This is what Hezekiah did throughout Judah, doing what was good and right and faithful before the Lord his God. In everything that he undertook in the service of God’s temple and in obedience to the law and the commands, he sought his God and worked wholeheartedly. And so he prospered. 2 Chronicles 31:20-21.
The stories of the divided kingdom in the Old Testament include a long list of different rulers, all evaluated on a single criteria. They aren’t judged on whether they won battles. They aren’t evaluated on the prosperity of the kingdom. They aren’t judged on their intelligence or wisdom or good looks or popularity. In other words, they aren’t judged on any of the same bases on which we evaluate our government officials today. They are evaluated on one simple axis, whether they obeyed the commands of God.
Our text for today recounts the story of the godly king, Hezekiah. Ahaz, Hezekiah’s father, had failed on that critical axis. He had desecrated the temple of God and erected pagan alters. Hezekiah, on the other hand, restored the temple, destroyed the alters, and celebrated the Passover. On the one basis that seems to count in the Old Testament history he was a great success.
The text, however, also recounts how Hezekiah’s faithfulness translated into the success of the kingdom. Under Hezekiah’s leadership, the land became rich from the tribute of others. The Lord fought Hezekiah’s battles for him and delivered Judah from the Assyrians. Hezekiah was honored by his own people, even after his death.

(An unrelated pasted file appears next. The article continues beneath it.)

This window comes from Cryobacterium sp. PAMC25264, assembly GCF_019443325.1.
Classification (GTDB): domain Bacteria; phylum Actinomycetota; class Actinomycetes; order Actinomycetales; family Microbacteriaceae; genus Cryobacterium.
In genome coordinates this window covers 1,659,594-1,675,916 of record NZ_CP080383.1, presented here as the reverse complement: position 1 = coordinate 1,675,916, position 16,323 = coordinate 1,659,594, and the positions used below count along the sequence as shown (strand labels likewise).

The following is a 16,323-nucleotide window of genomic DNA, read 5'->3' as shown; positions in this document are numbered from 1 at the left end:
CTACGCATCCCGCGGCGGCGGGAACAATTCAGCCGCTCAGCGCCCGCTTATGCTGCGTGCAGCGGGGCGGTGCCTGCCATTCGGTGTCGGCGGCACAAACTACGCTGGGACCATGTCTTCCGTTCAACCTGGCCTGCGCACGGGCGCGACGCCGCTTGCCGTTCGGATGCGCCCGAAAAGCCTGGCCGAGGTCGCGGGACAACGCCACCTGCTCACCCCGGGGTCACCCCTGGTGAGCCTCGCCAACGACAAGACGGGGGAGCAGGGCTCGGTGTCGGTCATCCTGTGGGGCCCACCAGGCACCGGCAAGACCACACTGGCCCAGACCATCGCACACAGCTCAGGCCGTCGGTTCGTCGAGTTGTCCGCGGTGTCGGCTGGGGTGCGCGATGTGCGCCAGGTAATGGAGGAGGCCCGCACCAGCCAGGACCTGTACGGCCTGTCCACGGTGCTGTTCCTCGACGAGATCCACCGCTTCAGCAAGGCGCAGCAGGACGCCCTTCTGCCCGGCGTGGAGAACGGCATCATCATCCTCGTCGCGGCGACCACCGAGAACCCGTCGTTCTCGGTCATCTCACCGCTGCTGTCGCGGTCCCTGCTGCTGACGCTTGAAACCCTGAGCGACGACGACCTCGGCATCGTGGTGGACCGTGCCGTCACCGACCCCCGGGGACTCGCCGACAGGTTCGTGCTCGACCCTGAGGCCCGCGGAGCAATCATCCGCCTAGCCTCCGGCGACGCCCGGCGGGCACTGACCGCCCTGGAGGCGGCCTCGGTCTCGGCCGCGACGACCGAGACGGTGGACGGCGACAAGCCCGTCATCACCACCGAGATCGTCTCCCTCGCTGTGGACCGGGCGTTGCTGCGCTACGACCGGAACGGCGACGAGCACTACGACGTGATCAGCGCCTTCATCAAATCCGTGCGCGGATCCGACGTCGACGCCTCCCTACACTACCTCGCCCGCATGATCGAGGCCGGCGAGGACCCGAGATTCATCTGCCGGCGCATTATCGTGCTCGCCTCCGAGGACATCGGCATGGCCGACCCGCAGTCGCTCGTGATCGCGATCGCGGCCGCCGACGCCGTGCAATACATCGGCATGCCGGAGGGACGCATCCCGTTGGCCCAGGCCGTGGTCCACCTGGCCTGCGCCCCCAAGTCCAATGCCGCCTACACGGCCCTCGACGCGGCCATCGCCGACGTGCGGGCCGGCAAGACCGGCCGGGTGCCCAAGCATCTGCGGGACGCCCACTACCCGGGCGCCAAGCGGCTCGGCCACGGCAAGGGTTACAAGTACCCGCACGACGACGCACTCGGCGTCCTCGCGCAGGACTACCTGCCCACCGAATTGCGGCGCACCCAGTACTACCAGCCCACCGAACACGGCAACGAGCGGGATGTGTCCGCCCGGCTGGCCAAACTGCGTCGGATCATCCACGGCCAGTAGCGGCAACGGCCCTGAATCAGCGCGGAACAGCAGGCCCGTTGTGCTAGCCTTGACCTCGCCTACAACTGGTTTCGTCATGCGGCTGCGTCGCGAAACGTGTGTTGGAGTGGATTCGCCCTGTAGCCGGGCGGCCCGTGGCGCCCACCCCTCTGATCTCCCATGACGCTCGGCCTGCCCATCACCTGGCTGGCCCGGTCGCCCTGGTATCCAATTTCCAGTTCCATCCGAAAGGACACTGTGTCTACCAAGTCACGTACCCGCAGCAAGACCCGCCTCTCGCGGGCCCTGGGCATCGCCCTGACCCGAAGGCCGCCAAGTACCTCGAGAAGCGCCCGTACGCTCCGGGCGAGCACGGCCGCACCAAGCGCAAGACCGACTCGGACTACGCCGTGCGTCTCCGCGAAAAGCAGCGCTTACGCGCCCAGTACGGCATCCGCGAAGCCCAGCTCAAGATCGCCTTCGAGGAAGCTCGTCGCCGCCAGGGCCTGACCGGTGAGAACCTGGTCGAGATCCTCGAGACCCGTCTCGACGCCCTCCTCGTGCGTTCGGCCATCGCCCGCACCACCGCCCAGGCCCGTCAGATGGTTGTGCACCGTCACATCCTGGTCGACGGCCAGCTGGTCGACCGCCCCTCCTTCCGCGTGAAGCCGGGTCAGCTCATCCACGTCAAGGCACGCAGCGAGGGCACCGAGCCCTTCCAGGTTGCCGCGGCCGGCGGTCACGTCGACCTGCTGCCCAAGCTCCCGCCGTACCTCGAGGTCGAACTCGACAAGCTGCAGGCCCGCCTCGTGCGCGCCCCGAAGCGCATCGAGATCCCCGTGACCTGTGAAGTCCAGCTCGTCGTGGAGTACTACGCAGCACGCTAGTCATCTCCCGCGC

It might be tempting to interpret the story of Hezekiah as a business lesson – if you are obedient to God, you will prosper. There may definitely be some overlap between practicing godly virtues and business success. The people with whom we do business appreciate being treated honestly and experiencing our genuine concern. It is entirely possible to do well by doing good.
But exactly how far we can extrapolate this lesson is problematic. If we think the purpose of obeying the rules of God is to make us rich in this world, we don’t really understand the lessons of cross.
It might be safer to interpret the story of Hezekiah as a brave king who bucked the system and was loved by God. He could easily have followed in his father’s footsteps but instead he took the entire nation on a 180 degree turn. It looks like he reversed every policy his father had put in place and enacted the opposite. Let’s view him as a king who was brave, devoted, and faithful. His reward for that faithfulness was his right relationship with God. Everything else was just gravy. Chapter 32 tells the story of pride entering Hezekiah’s life and then of his repentance. How much would you guess Hezekiah would have traded to get God back when He had left him during that time of sin? I think I would have traded every penny.